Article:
Arab communities settled in the UK are actively taking part in the Arab Spring. Although they are physically far from what is happening back in their countries, they are showing that they are emotionally close. With all eyes now focused on Syria, I talked to Arabs in London to see how are they involved, and what they are doing to send their messages across.
UK Arabs Part of the Arab Spring – Radio Documentary Trailer
Despite being hundreds of miles away, Arabs in the UK are actively taking part in the Arab Spring. Those who had to keep silent before the uprisings are now able to speak up. They found various platforms to express themselves; they protest, tweet, and organize charity events all the way from London. With Syria now being under the spotlight, I will be talking to the Arabic community in the new episode: UK Arabs part of the Arab Spring.
Art has always been a powerful tool for Self-expression. In the Arab world and under the old regimes people were not given the freedom to express themselves. The Arab spring turned the tables around and the youth are making statements and voicing their opinions through different platforms such music, writing, and graffiti. Let’s go back to when it all started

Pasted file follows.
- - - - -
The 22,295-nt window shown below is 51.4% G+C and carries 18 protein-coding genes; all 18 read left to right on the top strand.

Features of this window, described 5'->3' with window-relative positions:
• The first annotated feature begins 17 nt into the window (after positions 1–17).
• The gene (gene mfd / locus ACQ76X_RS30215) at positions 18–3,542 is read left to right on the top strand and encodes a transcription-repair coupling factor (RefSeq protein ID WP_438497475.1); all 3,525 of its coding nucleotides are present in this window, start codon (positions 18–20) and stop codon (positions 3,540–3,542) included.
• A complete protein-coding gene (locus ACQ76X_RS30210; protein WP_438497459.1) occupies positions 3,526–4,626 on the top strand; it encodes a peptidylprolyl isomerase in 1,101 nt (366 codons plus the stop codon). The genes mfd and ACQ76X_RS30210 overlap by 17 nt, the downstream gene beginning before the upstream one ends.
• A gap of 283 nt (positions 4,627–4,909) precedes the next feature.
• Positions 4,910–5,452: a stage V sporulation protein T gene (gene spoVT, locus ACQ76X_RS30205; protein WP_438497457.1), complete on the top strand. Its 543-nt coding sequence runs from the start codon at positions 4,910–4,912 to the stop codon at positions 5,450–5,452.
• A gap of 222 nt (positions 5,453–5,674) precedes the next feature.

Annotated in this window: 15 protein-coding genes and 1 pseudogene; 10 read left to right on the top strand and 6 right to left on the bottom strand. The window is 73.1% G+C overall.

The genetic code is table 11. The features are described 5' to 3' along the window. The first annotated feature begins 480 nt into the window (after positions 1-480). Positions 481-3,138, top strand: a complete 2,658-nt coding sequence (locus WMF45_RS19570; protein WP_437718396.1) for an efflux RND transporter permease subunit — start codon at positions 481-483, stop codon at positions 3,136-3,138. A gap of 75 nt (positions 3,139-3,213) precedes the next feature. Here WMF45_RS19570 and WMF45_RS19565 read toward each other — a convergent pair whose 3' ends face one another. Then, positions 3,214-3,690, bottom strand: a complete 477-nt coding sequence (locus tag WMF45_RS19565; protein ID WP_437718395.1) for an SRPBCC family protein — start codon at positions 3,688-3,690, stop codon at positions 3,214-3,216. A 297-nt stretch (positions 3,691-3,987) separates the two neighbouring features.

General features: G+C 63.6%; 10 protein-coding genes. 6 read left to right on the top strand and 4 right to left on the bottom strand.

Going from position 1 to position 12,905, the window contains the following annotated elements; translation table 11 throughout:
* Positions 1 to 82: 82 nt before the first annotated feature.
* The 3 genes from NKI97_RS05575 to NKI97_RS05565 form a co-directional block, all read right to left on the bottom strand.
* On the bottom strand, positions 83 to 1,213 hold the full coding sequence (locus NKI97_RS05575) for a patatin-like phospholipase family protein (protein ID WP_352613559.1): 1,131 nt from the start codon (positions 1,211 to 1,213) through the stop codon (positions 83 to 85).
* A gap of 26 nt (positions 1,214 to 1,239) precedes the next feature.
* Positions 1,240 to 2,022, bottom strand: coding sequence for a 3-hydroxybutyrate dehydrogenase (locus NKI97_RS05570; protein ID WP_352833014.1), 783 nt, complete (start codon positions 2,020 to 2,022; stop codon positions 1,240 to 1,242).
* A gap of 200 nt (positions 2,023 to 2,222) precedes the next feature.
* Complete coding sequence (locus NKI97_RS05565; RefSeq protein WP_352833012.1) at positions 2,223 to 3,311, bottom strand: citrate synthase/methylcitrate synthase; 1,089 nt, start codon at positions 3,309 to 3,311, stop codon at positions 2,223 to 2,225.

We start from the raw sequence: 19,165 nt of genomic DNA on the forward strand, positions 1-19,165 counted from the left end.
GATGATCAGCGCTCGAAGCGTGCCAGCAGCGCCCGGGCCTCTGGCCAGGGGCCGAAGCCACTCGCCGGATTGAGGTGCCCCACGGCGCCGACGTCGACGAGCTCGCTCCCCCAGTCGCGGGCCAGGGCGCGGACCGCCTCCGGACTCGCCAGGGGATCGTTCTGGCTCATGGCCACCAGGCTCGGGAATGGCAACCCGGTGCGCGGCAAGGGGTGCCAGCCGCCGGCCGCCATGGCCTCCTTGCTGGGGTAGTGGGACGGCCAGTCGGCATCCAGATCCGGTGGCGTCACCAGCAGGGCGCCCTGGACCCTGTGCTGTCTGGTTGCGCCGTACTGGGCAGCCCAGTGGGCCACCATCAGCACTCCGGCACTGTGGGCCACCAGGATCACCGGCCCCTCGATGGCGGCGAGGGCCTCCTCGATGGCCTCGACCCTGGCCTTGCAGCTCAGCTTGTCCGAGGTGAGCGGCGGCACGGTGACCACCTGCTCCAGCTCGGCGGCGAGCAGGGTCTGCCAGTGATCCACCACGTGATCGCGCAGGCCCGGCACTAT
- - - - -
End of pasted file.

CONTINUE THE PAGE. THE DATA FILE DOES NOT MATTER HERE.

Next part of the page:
Sony Rahala, a talented Egyptian Rapper who writes songs based on personal experiences was featured in one of our radio reports, but translated in English. Listen here if you’d like to hear what he told us in Arabic.
Want to know more about what has been mentioned in our feature check out: Emel Mathlouthi , Sony Rahala , The Arab British Centre , The Pirates of Carthage , Ashraf El Mahrouqi , Frontline: A Year in Journalism & Conflict
This Feature was Co Produced by Lina Musallam & Sara Al- Zawqari
Public Sector Pension Strike
In a year filled with riots, protests and strikes, the UK witnessed what is thought to be the biggest strike in a decade. Around two million public sector workers took part in the Trade Union Congress day of action in response to the governments cutting back on their pensions. Thousands of teachers, nurses, civil servants, border agency staff, social workers, tax inspectors, marched across the country. Hospitals were left under staffed, and many schools were closed.
The strikes have been called over government plans to cut pensions for all public sector workers, by cutting employer contributions, increasing personal contributions and increasing the state retirement age to 67 in 2026, eight years earlier than originally planned.
Union leaders were further enraged after an announcement that public sector workers’ pay rises would be capped at 1% for the two years after that
Below is my radio report from the scene